Saturday, April 17
In the morning we visited a local school where some of the former street boys are now studying. One boy, for example, is 14 but is in a class with 11-year-olds. He feels foolish, but he isn't. He is a good lad on the road to full rehabilitation from the street.
After the school it is time to find myself a bike. After 3 hours of fun and games I purchase my bicycle for the trip. He is called Mr. Mombasa. He cost 5500 Kenyan Schillings (about 45 pounds). He was made in China and needs to last me to South Africa.
Later some of the Dutch girls working in Mombasa took us to the Dickson Children's orphanage where they work. It was supposed to be Maartje's last day in Kenya but a certain volcano in Iceland meant that she couldn't get home.
We met around half a dozen young Dutch girls who are volunteering in Mombasa. Their lives are not easy. They are doing a lot of good and I would call them angels.
The 60,000 orphans aged 0-18 in the city of Mombasa need their help and ours.
Friday, April 16
We got up at 5am and watched a couple of the young lads prepare tea for all the boys in the home. After a breakfast of tea and bread we left Shamak and the other lads to meet the guys who are still living and sleeping on the street.
We arrived at an otherwise deserted field to find 25 boys stood around a temporary fire burning tyres and flip flops to get high. At least half were sniffing glue, dogs snarling and fighting all around them. Glue is the cheapest thing to get high on and, like any addiction, screws up the boys' lives.
We came to meet the boys and play football with them. A couple of them were edgy and slightly confrontational with us, but the vast majority welcomed us in. Two Norwegians (both ex-professionals) and one Englishman joined 20 or so street boys in torrential rain on a pitch that consisted of sand, huge puddles and rock. It resembled pictures of the terrain in the trenches of World War I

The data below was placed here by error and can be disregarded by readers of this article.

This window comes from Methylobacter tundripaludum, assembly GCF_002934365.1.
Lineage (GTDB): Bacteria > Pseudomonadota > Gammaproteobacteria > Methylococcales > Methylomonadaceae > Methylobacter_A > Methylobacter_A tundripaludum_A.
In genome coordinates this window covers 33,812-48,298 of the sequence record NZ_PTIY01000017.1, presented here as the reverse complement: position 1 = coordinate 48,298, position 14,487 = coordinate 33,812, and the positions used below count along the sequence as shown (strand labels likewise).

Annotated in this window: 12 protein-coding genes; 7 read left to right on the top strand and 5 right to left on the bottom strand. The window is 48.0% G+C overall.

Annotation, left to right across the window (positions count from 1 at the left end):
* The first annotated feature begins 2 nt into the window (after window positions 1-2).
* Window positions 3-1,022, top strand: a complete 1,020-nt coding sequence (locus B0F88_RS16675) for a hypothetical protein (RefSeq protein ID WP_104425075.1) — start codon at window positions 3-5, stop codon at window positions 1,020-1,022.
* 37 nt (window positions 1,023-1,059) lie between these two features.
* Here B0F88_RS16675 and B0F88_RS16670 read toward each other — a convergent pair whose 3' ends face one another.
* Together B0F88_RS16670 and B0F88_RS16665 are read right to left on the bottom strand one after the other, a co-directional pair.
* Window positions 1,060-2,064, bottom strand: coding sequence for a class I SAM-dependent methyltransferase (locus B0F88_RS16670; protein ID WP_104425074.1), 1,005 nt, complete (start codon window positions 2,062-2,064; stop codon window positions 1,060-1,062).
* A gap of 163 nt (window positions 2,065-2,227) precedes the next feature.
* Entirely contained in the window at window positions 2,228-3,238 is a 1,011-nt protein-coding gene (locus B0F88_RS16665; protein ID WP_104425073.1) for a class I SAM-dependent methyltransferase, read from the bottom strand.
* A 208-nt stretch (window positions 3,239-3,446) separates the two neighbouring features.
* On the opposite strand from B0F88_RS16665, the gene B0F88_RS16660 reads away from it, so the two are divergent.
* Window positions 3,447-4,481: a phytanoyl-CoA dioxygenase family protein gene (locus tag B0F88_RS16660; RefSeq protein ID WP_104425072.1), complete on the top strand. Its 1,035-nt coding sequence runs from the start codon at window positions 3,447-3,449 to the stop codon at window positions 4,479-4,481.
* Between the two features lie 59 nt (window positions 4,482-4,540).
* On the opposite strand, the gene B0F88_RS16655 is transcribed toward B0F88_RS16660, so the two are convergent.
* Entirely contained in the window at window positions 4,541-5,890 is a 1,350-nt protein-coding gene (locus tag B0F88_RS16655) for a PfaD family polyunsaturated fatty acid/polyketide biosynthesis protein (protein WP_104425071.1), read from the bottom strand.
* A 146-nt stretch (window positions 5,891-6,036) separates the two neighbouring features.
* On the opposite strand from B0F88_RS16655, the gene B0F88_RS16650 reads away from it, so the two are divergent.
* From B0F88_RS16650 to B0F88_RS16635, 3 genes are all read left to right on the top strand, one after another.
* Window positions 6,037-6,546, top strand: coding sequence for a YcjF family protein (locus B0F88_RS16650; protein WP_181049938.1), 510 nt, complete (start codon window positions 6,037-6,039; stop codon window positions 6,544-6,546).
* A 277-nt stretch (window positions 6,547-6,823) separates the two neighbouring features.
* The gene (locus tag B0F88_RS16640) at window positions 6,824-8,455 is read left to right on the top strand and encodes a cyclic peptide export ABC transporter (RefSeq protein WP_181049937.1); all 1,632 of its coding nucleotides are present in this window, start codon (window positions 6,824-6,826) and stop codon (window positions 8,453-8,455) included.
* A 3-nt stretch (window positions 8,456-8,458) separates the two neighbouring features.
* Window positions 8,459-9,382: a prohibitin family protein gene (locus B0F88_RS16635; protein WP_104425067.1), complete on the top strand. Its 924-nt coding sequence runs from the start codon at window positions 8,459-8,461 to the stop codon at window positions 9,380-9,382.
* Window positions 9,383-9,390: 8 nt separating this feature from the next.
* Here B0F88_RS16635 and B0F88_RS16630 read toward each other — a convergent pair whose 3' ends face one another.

I have played in thousands of football matches in my life but this was perhaps my favourite. The boys, despite their problems, showed discipline, team spirit, a desire to win and played fairly.
The right winger on my side could dribble and cross the ball like a pro. How good would he be if he could get off the street?
My side lost the game 6-4. I scored two, including the goal of the game - a spectacular volley :) I also provided the biggest laugh of the day when I slipped in an almighty puddle, flew up in the air and landed horizontally in the water. Even the most drugged up of the boys laughed aloud.
I will always remember my time with the glue boys of Mombasa. I hope they make it off the street.
Thursday, April 15
Woke up in the early morning light on the Nairobi-Mombasa overnight train to the inspiring sight of Mount Kilimanjaro looming up into the sky from an almost perfectly flat plain; its mountain top covered in cloud.
In Mombasa we were met by Geir, a very nice Norwegian man who is working with street kids in the city. He kindly put us up for the night at the Onesimus Centre.
The centre takes kids of the street and gives them a second chance in life. The lads there are all school age and quickly bonded with Bjorn and me after our arrival. It was good of them to accept us into their trust so quickly.